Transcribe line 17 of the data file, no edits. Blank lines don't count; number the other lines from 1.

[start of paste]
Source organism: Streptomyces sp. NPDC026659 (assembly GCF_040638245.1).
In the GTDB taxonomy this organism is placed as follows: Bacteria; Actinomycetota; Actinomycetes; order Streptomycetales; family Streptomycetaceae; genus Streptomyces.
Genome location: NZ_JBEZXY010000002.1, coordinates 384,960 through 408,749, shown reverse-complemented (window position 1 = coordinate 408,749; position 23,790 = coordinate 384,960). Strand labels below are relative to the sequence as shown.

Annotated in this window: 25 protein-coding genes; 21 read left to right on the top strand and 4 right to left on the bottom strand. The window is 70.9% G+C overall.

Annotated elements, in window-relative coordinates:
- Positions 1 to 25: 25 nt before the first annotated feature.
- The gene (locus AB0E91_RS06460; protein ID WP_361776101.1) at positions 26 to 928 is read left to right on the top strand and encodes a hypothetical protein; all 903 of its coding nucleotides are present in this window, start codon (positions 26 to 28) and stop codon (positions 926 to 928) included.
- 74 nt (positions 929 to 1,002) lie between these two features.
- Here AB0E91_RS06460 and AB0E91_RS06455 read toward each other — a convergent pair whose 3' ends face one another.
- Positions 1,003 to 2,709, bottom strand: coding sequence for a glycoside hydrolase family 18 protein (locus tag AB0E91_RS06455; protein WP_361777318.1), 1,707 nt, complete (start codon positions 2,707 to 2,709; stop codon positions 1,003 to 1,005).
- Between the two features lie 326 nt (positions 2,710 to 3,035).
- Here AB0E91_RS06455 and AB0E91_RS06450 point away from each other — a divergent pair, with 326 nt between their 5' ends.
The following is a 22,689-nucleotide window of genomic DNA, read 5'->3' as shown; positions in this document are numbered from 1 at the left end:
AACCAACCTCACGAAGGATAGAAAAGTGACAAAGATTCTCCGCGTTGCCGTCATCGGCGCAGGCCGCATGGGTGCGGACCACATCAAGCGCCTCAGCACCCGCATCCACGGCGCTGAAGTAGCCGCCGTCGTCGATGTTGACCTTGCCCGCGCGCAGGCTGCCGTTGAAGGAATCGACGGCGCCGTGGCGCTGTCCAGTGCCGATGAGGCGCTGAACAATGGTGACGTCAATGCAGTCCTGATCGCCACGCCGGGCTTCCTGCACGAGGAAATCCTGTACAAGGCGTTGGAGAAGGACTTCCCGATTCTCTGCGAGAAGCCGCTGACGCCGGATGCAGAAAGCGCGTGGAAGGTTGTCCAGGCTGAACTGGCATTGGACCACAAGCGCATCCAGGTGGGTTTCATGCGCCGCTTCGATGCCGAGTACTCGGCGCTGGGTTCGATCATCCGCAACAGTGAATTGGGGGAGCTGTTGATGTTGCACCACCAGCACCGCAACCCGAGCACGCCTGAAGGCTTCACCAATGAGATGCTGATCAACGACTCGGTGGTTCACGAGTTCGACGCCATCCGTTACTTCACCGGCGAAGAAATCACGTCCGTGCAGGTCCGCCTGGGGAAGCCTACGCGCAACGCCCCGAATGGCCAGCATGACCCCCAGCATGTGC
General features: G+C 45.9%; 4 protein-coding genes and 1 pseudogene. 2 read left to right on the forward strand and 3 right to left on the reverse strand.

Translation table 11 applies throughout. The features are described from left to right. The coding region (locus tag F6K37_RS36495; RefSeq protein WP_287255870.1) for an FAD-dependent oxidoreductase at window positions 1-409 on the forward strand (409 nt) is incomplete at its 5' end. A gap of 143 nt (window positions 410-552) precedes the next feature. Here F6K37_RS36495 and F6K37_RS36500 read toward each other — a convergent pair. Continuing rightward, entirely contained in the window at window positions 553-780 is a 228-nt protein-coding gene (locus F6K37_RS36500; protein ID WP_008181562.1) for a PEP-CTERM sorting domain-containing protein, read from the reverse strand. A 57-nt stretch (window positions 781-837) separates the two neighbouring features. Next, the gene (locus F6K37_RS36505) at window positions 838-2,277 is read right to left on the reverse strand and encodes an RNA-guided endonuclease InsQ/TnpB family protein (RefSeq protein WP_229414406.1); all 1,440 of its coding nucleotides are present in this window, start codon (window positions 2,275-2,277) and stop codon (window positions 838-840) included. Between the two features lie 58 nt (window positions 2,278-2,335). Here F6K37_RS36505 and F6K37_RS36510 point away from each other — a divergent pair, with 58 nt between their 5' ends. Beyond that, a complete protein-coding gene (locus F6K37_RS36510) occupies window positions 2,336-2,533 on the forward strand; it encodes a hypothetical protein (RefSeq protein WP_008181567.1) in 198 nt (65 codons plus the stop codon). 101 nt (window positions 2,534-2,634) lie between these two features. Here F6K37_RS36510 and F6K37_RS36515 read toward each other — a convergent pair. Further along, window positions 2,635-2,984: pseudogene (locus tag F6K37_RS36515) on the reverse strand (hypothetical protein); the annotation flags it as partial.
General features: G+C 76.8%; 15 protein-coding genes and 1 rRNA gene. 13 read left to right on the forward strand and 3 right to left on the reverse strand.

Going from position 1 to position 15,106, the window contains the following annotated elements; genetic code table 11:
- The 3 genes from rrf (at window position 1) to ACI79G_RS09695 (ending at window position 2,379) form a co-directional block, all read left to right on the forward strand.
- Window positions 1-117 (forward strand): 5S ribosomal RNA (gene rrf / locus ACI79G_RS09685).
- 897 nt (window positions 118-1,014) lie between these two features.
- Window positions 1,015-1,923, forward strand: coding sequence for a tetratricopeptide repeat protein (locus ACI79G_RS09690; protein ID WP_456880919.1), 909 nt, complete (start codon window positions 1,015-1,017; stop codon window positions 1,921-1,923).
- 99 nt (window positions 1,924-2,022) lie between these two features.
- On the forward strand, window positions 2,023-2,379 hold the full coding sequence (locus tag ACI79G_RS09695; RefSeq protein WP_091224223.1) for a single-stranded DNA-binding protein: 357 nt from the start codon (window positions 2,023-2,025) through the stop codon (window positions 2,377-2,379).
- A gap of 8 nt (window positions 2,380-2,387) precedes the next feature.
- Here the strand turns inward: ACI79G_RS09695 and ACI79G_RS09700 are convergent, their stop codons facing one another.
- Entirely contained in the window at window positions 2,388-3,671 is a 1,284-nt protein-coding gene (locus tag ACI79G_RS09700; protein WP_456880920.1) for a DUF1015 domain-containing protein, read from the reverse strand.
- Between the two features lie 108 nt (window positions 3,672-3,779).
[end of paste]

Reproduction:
General features: G+C 76.8%; 15 protein-coding genes and 1 rRNA gene. 13 read left to right on the forward strand and 3 right to left on the reverse strand.